No civilians have been killed yet in the combat, even though it is taking place in heavily populated areas, where the PDPMM has created neutral “humanitarian zones” whose local residents defend their right to remain on their land and in their villages.

Local associations of campesinos and miners argue that the civilian population must be allowed to lead the process to a peaceful solution.

The humanitarian zone in the community of San Pablo, in the central part of the region, successfully pressed for the release of several campesinos who were kidnapped by the guerrillas in mid-March. The farmers were taking part in the government’s Forest Ranger Family programme.

But the insurgents are still holding two professors from the PDPMM’s University of Peace.

After the highly publicised demobilisation of several of the groups comprising the United Self-Defence Forces of Colombia (AUC – the paramilitary umbrella organisation), the telefonos established a base in the town of Santa Rosa, west of the Magdalena River. But they can also be seen in other villages and towns in the region.

They not only carry cell-phones, but also radios and weapons, and they report to the police and the army on anything that might be considered a threat to the peace. But they also hire sicarios and “demobilised” young paramilitaries to do their “dirty work..”

The telefonos seem to believe that anyone who does not agree to join them is “dangerous” and must be “taken care of” if necessary.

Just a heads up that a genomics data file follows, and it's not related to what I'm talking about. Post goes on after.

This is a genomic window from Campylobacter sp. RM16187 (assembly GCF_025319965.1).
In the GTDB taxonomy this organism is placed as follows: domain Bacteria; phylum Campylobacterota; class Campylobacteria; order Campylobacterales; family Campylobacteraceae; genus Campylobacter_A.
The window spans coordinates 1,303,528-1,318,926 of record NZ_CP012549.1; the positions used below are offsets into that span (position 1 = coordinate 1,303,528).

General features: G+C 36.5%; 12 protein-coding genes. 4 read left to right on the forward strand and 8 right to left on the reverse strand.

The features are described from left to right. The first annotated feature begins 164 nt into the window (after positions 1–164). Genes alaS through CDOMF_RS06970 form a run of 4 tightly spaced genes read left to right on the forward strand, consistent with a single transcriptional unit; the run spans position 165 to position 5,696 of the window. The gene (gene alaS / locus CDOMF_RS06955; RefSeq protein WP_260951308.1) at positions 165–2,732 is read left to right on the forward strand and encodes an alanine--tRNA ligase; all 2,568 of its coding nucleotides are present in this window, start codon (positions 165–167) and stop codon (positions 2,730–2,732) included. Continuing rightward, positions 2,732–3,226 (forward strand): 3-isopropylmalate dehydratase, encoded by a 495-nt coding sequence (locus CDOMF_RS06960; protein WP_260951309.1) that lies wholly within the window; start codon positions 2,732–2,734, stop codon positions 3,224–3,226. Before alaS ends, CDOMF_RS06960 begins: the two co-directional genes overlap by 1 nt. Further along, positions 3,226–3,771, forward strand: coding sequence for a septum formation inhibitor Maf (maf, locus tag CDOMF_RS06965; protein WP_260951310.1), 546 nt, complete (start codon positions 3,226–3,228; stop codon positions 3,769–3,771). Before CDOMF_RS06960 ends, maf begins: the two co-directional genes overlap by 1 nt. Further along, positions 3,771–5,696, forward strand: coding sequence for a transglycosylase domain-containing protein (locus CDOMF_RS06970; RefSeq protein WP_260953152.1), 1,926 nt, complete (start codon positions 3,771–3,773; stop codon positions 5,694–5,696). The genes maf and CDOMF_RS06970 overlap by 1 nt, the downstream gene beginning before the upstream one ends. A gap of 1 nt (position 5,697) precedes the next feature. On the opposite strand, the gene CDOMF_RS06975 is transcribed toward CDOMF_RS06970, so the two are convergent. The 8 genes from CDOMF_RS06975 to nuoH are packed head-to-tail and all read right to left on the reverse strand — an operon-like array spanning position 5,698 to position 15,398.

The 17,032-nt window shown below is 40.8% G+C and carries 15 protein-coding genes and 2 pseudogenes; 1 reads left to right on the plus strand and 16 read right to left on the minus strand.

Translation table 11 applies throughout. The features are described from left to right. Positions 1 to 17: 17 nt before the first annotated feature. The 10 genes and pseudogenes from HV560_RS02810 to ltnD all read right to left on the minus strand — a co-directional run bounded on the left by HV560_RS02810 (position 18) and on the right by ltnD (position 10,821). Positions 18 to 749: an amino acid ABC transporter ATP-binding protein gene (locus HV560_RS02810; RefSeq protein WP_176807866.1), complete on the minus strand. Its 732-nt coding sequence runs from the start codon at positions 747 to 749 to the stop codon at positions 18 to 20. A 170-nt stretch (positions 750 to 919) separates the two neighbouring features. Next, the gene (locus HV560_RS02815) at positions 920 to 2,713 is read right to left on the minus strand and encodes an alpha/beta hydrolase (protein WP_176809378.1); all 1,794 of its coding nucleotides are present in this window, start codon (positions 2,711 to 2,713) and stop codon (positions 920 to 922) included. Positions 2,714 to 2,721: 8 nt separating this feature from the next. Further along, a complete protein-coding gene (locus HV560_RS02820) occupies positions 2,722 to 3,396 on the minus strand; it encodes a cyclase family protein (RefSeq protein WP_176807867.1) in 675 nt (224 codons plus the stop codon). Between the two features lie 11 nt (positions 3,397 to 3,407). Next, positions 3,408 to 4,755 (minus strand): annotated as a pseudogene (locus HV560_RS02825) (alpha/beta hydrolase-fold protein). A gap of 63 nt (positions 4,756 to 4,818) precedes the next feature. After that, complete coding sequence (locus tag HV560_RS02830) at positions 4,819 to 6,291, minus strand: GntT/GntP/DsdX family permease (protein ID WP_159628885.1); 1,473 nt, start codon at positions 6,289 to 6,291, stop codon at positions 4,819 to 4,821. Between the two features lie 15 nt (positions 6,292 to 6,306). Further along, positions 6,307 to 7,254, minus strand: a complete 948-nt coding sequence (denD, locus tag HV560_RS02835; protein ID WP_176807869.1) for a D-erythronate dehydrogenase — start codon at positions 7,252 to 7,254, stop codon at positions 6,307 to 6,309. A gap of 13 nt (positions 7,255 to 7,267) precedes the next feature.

The attempt on Murillo’s life came just after the Mar. 22 murder of 26-year-old Yamile Agudelo. The activist, who left behind an eight-year-old daughter, was a member of the Organización Femenina Popular (OFP), a women’s peace group based in Barrancabermeja.

Agudelo, whose mother is also a member of the OFP, “was brutally tortured, raped and murdered, and her body was found in a garbage dump,” says a communiqué distributed by the organisation.

“We denounce the actions of the paramilitaries, which continue despite the supposed demobilisation of their military structures. We reject the social, political and economic control that they achieve through intimidation, threats, forced disappearance, torture and murder in Barrancabermeja and Magdalena Medio,” adds the statement.

The OFP also reported that Claudia Pinto, a 27-year-old university student and mother of three, was recently “burnt on her face and chest, apparently by acid, by two men on a motorcycle.” Pinto’s mother is a member of the OFP.

In its message, the organisation warns that “the decline in crime rates reflected by government statistics has not reduced the control that the illegal forces exercise over the civilian population by force.”

In early March, President Uribe presided over a security council in Barrancabermeja. In the meeting, ranchers from the department of Cesar, in the northeastern part of the region, told the president that 500 of them have created a security association that will work with the army.

Although they are pleased that the military will provide them with weapons, they are asking the Defence Ministry to sell them guns at reduced prices.